I might also add that Sen. Obama called for the firing of Don Imus after he called a college basketball team “nappy headed Hos”….sounds like Obama is being a bit more leniant with his ol’ pastor.

    #617386

    JanS
    Participant

    Hi…this is the mugwump here….I’m trying to figure out why so many, despite what he says, still believe he’s being disingenuous. I just don’t get it. He has distanced himself completely from Rev. Wright…he’s condemned the speeches, the actions,of Louis Farrakhan. The speech was one of the best I’ve heard in a long time…yet for many it wasn’t good enough. Seems like nothing will be good enough..ever.

    I didn’t like what Ms. Ferraro said, and Hillary distanced herself from her and what she said. I take her at her word, and don’t believe that she did it because she “had too” because of people clamoring. I give Mr. Obama the same benefit of the doubt…I take them both at face value. Guess I’m in the minority here…. I still haven’t made up my mind…I could vote for either one. But I’m seeing more and more that whatever the problem is in this election year (Mr. McCain not withstanding), everything is Mr. Obama’s fault (i.e. “they should be apologizing to me”), no matter who caused the problem or said the wrong thing. None of the candidates have lily white pasts…

    Barack Obama did not make those sermons…he did not give any awards to Louis Farrakhan…let’s get that straight..no matter how close he was to the Rev. Wright…it does not mean that Barack Obama believed and agreed with all that was said…and it does not mean that he’s being dishonest.

    #617387

    JoB
    Participant

    JanS…

    belonging to the church does not make him dishonest.

    trying to paint his preacher as a good man who just gets a little overzealous at times does.

    His preacher did not advocate violence towards white people..

    but he does paint Obama and his candidacy with a very black brush… the same brush Obama makes a lot of noise about anyone else using.

    Obama is right.. his preacher isn’t that different form other charismatic black preachers across America…

    but his obvious prejudice against a government he feels hasn’t done enough for his people has influenced Obama’s wife enough that she felt comfortable parroting some of his rhetoric.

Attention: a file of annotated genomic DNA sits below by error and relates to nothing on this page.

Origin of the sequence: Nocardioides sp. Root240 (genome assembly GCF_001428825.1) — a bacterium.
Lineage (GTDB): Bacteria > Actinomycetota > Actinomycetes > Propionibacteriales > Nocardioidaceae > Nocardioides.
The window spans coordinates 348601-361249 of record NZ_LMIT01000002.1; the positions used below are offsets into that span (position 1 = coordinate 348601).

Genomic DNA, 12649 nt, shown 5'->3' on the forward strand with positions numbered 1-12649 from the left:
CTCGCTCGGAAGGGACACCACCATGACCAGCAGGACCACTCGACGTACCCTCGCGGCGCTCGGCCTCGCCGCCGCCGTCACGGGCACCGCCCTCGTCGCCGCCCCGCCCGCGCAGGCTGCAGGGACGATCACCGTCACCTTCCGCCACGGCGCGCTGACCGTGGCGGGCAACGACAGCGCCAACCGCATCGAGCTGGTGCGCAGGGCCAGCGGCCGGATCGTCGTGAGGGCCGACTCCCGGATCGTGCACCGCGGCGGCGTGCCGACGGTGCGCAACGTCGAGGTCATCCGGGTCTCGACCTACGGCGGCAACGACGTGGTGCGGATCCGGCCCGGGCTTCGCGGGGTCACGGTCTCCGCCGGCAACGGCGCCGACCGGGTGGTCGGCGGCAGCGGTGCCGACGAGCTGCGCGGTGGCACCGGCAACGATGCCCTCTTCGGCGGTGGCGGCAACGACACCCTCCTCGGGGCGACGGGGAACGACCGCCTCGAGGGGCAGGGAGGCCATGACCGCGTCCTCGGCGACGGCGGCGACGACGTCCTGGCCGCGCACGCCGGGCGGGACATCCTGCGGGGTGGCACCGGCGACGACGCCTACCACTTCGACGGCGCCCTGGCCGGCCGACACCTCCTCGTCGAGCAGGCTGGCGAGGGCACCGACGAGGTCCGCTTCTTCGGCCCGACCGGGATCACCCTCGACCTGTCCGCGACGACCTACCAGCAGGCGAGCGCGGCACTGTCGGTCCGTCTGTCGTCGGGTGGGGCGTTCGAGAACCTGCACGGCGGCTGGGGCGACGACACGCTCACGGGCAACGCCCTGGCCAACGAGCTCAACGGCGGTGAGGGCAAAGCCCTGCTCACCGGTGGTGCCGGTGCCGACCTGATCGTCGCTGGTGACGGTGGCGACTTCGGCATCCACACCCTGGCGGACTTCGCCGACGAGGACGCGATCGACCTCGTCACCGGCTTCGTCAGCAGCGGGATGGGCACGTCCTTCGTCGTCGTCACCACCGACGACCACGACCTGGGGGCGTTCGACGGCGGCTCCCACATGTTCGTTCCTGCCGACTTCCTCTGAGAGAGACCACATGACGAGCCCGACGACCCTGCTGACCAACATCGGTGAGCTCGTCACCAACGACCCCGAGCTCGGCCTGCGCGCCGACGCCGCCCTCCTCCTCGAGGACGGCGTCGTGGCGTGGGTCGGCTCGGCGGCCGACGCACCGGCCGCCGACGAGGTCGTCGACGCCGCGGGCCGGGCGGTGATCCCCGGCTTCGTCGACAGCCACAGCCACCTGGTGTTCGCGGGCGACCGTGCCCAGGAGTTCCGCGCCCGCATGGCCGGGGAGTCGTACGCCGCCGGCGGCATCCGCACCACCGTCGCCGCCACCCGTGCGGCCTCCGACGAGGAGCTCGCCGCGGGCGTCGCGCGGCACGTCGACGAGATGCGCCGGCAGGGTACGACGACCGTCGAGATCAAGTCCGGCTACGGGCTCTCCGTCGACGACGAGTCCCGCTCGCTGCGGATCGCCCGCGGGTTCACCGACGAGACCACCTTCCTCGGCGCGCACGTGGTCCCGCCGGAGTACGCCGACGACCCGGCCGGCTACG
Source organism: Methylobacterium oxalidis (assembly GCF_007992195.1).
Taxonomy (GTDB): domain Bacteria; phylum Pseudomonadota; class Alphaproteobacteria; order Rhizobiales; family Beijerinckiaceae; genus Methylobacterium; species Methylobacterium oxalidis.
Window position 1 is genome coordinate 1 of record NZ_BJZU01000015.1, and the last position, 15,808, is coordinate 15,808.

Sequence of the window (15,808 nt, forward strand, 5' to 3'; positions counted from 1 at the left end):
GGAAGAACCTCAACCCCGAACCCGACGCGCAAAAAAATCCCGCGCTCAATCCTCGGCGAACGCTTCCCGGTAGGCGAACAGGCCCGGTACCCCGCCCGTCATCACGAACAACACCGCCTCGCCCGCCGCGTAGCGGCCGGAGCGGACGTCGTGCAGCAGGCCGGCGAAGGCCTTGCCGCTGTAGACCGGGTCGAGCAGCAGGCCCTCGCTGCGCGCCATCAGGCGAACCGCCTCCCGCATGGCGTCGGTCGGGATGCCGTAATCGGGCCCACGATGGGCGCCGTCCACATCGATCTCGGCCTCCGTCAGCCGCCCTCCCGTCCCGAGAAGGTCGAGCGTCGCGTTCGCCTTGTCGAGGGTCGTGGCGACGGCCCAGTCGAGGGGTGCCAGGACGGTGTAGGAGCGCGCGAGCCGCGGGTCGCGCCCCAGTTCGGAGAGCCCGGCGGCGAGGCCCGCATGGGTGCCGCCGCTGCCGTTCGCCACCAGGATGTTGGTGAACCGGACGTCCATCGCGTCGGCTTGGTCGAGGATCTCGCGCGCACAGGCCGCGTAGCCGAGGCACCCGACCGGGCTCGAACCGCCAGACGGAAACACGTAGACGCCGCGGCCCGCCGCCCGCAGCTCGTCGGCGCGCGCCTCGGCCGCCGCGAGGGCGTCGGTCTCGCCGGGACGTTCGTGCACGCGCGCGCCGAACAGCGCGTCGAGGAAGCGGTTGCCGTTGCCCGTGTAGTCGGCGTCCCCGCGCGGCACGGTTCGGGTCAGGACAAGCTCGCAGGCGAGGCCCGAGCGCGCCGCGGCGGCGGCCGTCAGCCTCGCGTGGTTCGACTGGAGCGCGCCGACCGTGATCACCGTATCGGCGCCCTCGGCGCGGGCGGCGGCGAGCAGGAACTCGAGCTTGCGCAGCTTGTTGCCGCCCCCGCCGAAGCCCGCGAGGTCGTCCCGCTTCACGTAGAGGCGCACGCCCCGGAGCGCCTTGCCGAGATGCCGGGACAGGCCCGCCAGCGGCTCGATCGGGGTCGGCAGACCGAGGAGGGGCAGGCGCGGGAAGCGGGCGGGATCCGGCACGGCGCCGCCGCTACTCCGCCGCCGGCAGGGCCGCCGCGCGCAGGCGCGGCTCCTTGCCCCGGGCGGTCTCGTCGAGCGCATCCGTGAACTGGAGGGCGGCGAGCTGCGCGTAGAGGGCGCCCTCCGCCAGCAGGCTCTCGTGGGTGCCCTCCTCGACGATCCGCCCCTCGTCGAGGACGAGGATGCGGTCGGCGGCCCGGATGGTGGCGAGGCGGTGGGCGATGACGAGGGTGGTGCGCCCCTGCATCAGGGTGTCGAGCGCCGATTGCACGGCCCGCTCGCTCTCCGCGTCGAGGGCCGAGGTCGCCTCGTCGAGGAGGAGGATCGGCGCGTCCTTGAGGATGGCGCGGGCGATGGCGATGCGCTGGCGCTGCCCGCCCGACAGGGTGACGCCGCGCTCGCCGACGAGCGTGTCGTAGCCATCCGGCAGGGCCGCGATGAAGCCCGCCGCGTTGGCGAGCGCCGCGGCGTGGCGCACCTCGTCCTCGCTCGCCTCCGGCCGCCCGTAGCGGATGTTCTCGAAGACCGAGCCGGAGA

That this is occurring across America doesn’t make it any more ok than the same type of bigotry.. because don’t kid yourself, it is bigotry… in any other church in America. And Obama has been quick to stand up against bigotry towards blacks in the past.

    Obama’s saying we should all forgive, forget and move on when he has not been willing to do the same in the past is also dishonest.

    He is a politician and if he wanted to distance himself from Mr Farrakon.. the time was when his pastor chose to give the man an award.

    He chose not to do so… probably because he wants that black vote he says he is not after.

    He has been treading a very fine line… it’s a big gamble… and he might just get away with it… but don’t kid yourself.. it’s a choice.

    he is in an enviable position as a candidate… the only voice talking about him has been his own.. so America feels like they know him… but all they really know is the story he chose to tell.

    And it is the story of a man looking for his black identity… or did everyone miss that?

    and last.. there you go again.. quoting Obama when he equates Geraldine Ferraro.. at worst.. saying that he is getting a huge percentage of the black vote because of his race… with his Pastor fuming against America and making decidedly bigotted remarks about Hillary Clinton…

    Not so much.

    #617388

    Kayleigh
    Member

    Once again, the right wing plays its constituency—and apprently much of America—like a fiddle. That pastor video pushes all the right buttons, doesn’t it? Fear of black churches, knee-jerk ‘patriotism’, fear of religion, fear of black culture, illogical guilt-by-association, etc. Even my parents called to ask me about it in horror (both old-school progressives).

    Another brilliant move, and now McCain leads both Obama and Clinton. This election should have belonged to the Democrats with little effort.

    Obama is a great man, but I knew people would find a way to make him look bad. And Hillary helped the progress along.

    Not proud to be a Democrat today.

    #617389

    beachdrivegirl
    Participant

    Well said Jan S… It is interesting to me that moer crap hasnt come out about things McCain has said out of his own mouth. (Yes Quotes… they are pretty easily found on the internet..)Obama isnt evens speaking these things and he is being judged.

    #617390

    JoB
    Participant

    If you set yourself up as self righteous.. you set yourself up for that kind of fall…

    Obama has often pointed the finger at others… it doesn’t work to sputter in indignation when it is pointed at you.

    As for McCain. there is still plenty of time to campaign against him.

    And still plenty to say.

    #617391

    JoB
    Participant

    Ladies.. don’t pay attention to the polls. the polls and the pollsters have been wrong so far in the democratic election…

    a lot of the polls are run by the same machines that run your nightly news…

    If you want to know who McCain really is.. read the McCain thread…

    which i don’t think house will be doing soon:)